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2011 began in Charleston, a great place to welcome a new year.  Strolling around, I encounter the 1962 75′ buoy tender Anvil, 75301, here made up to CGB68013.  In the background, that’s cutter Cormorant or Chinook.

Heading farther north a day or two later, it’s Hoss, sister of Patricia, and now habitat for fish and other sea life.  Click here to see her sink if you do FB.

Still farther north, I see this T-boat, a 1952 Higgins named for a high point in Ireland.

Lucinda Smith, then based in Maine, is currently based on Cape Cod.

Bering Sea, like a lot of K-Sea boat, has become a Kirby boat;  it is currently in Philadelphia.  According to Birk’s invaluable site, this boat was Stacy Moran for a short time.  I never saw it in Moran red.

Thanks to my friend Paul Strubeck, this Kristin Poling needed an assist from Cornell to get through an ice jam.  This is one of my all-time favorite photos.  It looks to me like a submarine in the very deeps.

McCormack Boys was active in the sixth boro back in 2011, and although she’s still working, I’ve not seen her in years.

I glimpsed Stephen Scott in Boston a few months back, but since this photo was taken, she’s lost the upper wheelhouse.

There’s classic winter light beyond Torm Carina, provisioned here by Twin Tube.  Torm Carina is currently in the Taiwan Strait. 

Later Margaret and Joan Moran assist the tanker westbound in the KVK while Taurus passes.  Taurus has become Joker, wears Hays purple, and I’ve not even seen her yet.  I guess it’s high time I hang out in Philadelphia again.

A wintry photo shows McKinley Sea in the KVK eastbound.  In the distance,

notice the now foreign-based Scotty Patrick Sky.  If you want to see her, gallivant to St. Lucia.  McKinley Sea is currently laid up in Louisiana.

Erie Service, now Genesis Valiant, pushes her barge 6507 westbound. 

And on a personal note, it was in January 2011 that I stumbled into a locality that had been attracting me.  I suppose if ever I created a retreat, I’d have to call it Galivants Hideaway.   Here‘s another Galivants Ferry set of photos.

Thanks to Paul for use of his photo.  All other photos, a decade back, WVD.

 

Some things like winter fishing in the harbor appear not to change in a decade, but

Houma will never again move Mary A. WhalenHouma, built at Jakobson in 1970, was scrapped in 2017.  PortSide NewYork currently has a berth for the tanker and many other activities in Atlantic Basin, Red Hook.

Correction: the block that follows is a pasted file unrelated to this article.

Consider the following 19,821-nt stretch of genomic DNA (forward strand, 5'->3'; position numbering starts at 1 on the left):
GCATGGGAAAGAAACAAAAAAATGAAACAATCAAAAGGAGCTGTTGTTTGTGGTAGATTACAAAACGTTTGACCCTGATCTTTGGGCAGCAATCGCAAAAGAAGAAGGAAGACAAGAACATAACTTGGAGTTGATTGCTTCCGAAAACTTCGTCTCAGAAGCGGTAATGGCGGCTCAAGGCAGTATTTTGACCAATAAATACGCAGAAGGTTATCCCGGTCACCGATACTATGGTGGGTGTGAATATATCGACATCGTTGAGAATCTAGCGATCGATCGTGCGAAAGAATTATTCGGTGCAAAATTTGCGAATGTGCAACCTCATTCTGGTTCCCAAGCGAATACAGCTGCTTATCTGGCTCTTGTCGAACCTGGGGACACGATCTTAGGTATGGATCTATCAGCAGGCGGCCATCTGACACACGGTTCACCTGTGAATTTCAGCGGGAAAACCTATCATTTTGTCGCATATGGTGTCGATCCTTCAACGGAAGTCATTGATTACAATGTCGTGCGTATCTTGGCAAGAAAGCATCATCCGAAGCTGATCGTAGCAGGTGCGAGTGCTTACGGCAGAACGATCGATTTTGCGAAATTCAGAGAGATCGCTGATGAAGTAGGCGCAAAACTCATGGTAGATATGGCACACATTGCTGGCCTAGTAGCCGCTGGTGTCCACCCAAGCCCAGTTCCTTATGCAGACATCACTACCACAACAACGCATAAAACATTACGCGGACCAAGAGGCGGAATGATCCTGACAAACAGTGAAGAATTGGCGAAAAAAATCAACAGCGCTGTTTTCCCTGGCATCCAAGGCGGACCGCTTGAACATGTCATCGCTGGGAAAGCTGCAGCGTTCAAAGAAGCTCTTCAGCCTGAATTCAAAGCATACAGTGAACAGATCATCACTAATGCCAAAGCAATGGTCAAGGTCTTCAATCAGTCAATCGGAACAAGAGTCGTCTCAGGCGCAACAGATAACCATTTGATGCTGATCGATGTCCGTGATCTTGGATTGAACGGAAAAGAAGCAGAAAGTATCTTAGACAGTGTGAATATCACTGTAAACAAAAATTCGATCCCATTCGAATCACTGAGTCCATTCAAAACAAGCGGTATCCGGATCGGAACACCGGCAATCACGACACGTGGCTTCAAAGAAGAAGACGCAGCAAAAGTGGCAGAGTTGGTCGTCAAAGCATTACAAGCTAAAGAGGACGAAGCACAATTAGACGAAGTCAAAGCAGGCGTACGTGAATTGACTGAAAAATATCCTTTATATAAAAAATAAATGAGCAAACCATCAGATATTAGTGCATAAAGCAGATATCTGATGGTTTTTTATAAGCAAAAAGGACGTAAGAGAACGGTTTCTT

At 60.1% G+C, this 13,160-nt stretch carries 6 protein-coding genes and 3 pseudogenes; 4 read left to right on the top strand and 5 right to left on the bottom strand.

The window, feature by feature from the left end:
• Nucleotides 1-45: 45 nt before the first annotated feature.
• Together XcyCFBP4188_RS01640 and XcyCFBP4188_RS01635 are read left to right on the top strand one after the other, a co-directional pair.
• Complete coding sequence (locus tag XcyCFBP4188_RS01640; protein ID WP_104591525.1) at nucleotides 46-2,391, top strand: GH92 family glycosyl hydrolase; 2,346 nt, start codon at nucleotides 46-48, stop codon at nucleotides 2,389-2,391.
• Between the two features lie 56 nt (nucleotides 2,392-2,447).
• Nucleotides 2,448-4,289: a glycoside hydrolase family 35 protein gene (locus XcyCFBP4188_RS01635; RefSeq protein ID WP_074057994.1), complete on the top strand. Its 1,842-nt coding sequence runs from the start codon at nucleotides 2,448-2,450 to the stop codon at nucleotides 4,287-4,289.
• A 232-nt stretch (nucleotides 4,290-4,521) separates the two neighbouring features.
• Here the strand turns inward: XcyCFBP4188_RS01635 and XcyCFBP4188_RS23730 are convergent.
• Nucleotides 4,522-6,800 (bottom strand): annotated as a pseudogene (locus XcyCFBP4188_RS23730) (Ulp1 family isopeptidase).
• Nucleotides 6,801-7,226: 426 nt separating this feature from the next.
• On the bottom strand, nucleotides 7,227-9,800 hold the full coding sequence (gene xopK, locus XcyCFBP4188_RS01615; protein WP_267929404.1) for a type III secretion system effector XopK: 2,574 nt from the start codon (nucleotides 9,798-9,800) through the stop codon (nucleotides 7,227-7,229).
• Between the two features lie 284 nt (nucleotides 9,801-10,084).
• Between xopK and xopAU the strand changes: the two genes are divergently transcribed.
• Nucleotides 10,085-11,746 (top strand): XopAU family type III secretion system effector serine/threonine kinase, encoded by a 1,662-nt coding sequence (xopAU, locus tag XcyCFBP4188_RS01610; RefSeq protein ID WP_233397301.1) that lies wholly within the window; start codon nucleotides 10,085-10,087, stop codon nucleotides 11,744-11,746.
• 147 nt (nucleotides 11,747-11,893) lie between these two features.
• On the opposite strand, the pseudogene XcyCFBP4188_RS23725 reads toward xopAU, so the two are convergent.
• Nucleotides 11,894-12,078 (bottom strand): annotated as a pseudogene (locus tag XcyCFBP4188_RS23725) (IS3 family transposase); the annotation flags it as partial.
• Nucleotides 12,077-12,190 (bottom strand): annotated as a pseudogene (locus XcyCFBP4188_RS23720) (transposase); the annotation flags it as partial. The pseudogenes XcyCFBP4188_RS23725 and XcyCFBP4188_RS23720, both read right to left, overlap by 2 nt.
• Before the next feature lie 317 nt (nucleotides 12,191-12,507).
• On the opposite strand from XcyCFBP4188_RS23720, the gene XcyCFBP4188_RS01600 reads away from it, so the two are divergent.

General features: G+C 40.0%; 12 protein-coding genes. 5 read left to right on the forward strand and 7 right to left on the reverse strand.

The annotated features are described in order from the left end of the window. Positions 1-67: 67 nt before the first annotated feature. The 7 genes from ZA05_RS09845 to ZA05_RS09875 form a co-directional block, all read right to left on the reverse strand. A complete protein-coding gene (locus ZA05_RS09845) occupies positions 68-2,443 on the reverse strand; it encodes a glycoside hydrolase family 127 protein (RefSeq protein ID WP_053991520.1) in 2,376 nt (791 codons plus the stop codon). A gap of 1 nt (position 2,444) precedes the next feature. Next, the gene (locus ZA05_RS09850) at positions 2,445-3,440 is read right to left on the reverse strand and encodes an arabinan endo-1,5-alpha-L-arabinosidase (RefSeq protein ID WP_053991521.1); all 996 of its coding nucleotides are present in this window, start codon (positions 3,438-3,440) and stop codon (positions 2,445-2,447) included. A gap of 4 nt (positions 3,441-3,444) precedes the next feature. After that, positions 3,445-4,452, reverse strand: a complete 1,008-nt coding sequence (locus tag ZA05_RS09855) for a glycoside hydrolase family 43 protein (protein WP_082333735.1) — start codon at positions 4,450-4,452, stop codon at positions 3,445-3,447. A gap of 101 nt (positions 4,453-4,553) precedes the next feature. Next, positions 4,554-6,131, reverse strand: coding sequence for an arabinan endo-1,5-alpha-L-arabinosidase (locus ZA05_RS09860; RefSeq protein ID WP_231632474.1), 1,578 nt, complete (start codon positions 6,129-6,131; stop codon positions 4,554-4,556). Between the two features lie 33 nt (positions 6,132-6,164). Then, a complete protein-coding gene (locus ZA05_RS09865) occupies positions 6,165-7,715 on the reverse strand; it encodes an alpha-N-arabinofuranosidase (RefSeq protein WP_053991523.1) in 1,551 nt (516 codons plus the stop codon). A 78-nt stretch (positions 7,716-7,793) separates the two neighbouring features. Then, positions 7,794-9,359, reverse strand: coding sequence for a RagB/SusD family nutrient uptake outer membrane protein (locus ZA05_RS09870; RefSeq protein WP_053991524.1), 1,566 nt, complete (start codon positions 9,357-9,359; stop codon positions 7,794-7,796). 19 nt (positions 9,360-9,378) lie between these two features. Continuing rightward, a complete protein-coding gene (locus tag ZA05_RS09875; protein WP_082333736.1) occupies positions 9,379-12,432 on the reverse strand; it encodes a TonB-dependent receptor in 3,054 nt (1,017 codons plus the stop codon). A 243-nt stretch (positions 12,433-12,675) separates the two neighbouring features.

B. E. Lindholm, built in St.Paul MN in 1985,  is alive and well, currently dredging off Fire Island.

This Kristin Poling was still working 10 years ago, definitely a survivor from before WW2 and also definitely then in her home stretch.  Byearly 2012 she was scrapped.

In March 2010 I also had a chance to gallivant off to Baltimore, home of NS Savannah.  If my calculations are correct, she was in service for 10 years total, and now in mothballs for 48!! Truth be told, she was a prototype, a demo ship with limited cargo capacity but also passengers.  Her beautiful lines were designed by George S. Sharp.  Recently she was at the end of a towline,  a sight I’m sorry I missed.  A wealth of info and video as well as smart comments can be found on this demo vessel here in a publication called Atomic Insights.  Let me quote a small section to tease you into reading the article:  “By technical measures, the ship was a success. She performed well at sea, her safety record was impressive, her fuel economy was unsurpassed and her gleaming white paint was never smudged by exhaust smoke.”

Cajun stood by Chios Voyager near the Inner Harbor Domino Sugars plant.   Cajun still works along the east coast US.  Chios Voyager, built 1984, has been scrapped.

And a somber last photo . . . I caught El Faro in Baltimore 10 years ago.  Little did I expect then what we all know now.

All photos, WVD, in March 2010.

 

Members of the Cutler & Poling tanker fleet have appeared here at various times. Recently I had a good view of a fuel-laden Kristin Poling, shown here from bow to stern, all 281 feet of her.

 

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This 73-year-old single-hulled tanker had a sibling vessel named Chester Poling that sank in a storm in 1977, becoming a haunt of Cape Ann divers.

 

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I’d love a tour to see the living area and the linkage between the raised wheelhouse and the machinery.

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Vintage of the pumps?

 

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I’d love to see a photo of this or any part of the harbor showing Kristin Poling her 1934 habitat. Where could I locate fotos of her leaving the ways at United Drydocks/Staten Island as hull #824 aka Poughkeepsie Socony in August 1934?

 

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How long until this single skinned matriarch retires? One more view below foreshortened. Why the 35-foot plus mast at the stern?

 

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All photos by Will Van Dorp.

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